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An important part of rebuilding MGA carbs is making sure the main jet is centered to the needle. There is a small tool that takes the place of the needle when re-assembling the jet and seals that insures the needle will be centered in the jet. And in my experience they always need new throttle shafts, not a difficult job.

 

Greg in Canada   …..   45 years of MGA's. 

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Pretty deep into the carburetors at this point, but making painfully slow progress as I learn and/or find problems as I go.  Here's one of the problems, the holes in this lever for the first carb are elliptical and/or worn too large. The main throttle rod and throttle plate are worn down and have elliptical holes as well (Photo 1).  Repro lever on the left, old one on the right.  Notice the larger or warped holes.  The repro throttle rod is to the right of that. Annoyingly, it is way too long and does not have the hole for the idle lever pin drilled, so I'll have to make a trip to the machine shop and spend more $.  It was be nice if Moss had mentioned the extra time and expense I have to put in if I buy this part.  So, I'm waiting on buying the throttle plates and other parts before I continue on this portion, should have them next week.

 

Here's the first carb restored so far (photo 2).   Compare to the pile of junk it was before, seen in previous photos, it's turning out quite well so far.   I'm doing it piecemeal, like many other parts of the car, as I wait for new parts to come in or paint to dry, or whatever other problem comes up.  I used Eastwood Carb paint for the body, the Eastwood "Zinc" paint for the add-ons.  As with everything else on the car, I'm trying to reuse any original parts if they are serviceable.  Most of the steel parts on the carb were quite corroded, but cleaned up nicely after 2-3 days in some Evapo-rust.  Getting these very small parts zinc plated is a bridge too far for me due to the corrosion, nooks and crannies, small size, and the great expense of having it done right.  I can always do that in the future if it's not good enough.

 

Started messing with the float chamber and it has half of Brighton Beach in it (Photo 3).  These pot metal pieces, or whatever they are, seem to clean up with lots of degreaser, a few light runs with a Dremel tool, some steel wool, and some acetone, before the carb paint.  Being carefull not to heat them up too much.  The second carb should be much easier to restore/rebuild, as I should know much better about what I'm doing, since I've never done this before.  Got some great tips at the Gettysburg show from a fellow MGA owner, too.  Great all the AACA'ers are so willing to help, hope I can return the favor many times over.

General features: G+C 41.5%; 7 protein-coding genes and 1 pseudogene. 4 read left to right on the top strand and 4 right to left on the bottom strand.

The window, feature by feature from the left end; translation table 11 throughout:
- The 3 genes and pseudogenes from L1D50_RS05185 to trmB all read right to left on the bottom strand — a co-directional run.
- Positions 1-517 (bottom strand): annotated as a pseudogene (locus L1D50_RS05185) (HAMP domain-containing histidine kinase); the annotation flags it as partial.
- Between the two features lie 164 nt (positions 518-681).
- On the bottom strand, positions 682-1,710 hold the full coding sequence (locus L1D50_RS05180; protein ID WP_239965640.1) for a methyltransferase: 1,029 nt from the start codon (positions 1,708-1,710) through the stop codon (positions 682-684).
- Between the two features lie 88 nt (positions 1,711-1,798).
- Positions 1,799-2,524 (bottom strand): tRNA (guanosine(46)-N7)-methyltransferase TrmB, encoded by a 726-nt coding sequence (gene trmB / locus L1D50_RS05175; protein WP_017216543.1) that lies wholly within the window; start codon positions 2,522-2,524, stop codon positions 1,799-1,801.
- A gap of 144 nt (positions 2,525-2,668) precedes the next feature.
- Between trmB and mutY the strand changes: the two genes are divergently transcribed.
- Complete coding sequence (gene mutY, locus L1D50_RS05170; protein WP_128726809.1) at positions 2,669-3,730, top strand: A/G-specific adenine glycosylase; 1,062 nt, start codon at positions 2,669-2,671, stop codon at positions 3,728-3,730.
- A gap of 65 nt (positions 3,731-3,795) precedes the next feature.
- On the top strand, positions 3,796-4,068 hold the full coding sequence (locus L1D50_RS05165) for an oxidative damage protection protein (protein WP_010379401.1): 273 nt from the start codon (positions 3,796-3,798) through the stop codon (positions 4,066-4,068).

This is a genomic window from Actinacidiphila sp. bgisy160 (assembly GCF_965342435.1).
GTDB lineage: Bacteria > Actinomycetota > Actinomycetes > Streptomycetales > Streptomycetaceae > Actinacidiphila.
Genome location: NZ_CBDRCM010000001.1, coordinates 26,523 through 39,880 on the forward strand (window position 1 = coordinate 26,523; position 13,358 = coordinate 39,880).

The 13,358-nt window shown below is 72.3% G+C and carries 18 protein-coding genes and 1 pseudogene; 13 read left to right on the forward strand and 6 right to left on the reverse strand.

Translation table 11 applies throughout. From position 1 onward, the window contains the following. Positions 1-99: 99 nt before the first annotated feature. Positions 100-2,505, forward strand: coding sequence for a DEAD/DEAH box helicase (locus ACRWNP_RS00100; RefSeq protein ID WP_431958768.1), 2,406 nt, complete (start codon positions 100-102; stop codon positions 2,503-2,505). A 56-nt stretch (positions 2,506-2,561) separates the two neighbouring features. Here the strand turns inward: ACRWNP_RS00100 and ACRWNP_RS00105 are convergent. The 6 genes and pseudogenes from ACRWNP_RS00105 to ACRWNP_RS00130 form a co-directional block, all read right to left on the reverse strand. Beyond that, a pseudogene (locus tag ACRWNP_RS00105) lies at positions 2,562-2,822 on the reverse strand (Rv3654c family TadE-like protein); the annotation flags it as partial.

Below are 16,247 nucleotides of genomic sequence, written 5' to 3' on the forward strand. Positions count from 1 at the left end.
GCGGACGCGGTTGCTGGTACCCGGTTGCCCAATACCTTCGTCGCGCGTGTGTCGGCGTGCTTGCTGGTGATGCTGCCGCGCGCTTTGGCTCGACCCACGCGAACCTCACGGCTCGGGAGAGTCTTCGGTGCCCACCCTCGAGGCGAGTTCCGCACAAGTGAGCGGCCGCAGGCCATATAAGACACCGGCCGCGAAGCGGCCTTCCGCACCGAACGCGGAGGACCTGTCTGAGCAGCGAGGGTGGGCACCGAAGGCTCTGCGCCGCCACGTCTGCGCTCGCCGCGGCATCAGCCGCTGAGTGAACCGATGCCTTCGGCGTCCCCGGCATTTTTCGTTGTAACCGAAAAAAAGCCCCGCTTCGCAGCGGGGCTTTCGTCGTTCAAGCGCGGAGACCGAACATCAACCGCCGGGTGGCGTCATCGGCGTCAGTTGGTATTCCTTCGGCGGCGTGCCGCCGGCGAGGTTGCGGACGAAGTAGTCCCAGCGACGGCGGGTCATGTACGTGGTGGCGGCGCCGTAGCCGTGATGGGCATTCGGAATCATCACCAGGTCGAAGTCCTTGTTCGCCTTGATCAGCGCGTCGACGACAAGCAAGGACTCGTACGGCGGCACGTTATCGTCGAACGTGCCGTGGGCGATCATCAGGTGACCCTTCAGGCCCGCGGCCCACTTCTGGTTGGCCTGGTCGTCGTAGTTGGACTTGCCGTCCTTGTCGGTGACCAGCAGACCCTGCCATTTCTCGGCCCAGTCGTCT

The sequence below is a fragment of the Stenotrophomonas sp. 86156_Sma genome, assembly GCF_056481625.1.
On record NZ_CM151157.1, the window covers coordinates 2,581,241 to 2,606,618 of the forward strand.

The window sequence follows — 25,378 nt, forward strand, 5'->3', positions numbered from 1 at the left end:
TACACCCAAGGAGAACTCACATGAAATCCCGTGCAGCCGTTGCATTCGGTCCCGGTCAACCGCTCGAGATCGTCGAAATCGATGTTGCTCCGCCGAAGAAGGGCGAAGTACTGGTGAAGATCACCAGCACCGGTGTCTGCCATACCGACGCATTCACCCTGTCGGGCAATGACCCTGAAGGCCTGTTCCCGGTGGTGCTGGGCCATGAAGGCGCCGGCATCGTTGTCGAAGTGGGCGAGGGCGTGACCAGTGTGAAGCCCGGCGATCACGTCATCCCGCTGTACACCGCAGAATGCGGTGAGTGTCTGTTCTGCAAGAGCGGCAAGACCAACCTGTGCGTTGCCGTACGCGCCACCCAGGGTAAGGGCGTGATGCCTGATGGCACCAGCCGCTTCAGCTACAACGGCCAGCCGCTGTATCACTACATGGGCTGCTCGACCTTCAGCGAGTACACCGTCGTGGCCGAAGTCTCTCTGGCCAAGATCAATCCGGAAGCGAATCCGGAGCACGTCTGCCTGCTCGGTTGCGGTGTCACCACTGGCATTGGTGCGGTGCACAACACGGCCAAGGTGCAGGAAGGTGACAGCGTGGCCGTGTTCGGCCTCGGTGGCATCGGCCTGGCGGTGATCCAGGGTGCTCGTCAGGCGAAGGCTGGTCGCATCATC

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Hursst,

 

I've been following your progress and the work is amazing (I am a TD owner).  Two observations...first, I hope you did not pitch your old condenser.  It is probably still fine. Also, the new ones are pretty much garbage.  While there are many anecdotes about them failing, I experienced a total failure within 30 minutes after installation of one from the big parts supplier. Luckily I had the old one which I reinstalled and all was well.  Some TD owners have had the same condenser almost 50 years without a failure.  While you can buy Lucas points, apparently Lucas is out of the condenser business.  Second, the crud in your float bowl isn't all that bad. The filters MG put in the fuel line only capture large crud.  The very fine debris from an old fuel tank gets through and needs wiped out every so often (until one gets the tank cleaned and sealed, that is). The carbs are pot metal. Be careful in attempts to polish. Also, I might recommend going to Burlen, in England for any parts other than gland seals and gaskets; they are the SU authorities.

 

Good luck with the resto and I look forward to watching your progress...looks great.

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Really looking good but you sure are scaring me with your issues so far.  I think it is safe to assume I'll have the same issues.  I think I have two or three sets of carbs so maybe I'll be able to scrape up enough parts to get one get set.  The air filter up in post 235 is just amazing.  Maybe you should be rebuilding my carbs!!! 

 

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I usually just carefully silver solder worn/ elongated holes in the choke levers. then take them back to round with a fine rat tail file.  An hour or so of careful work and they are ready for another 25 years service. They always seem to have a fair bit of wear.

 

Greg in Canada

Edited by 1912Staver (see edit history)
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DrData, I've kept all the old parts from the car in case they can be saved/used/restored or for reference in the future.  Some items are not worth trying or restoring right now, like the 45+ year old condenser or the 50-yr old brake rotors, but I'm holding on to them for reference.  I'll get the car running, then try to swap condensers once I get it baselined.  I have a few other items, like the original and correct  spark plug wire ends that I may try to re-install after the car is running well.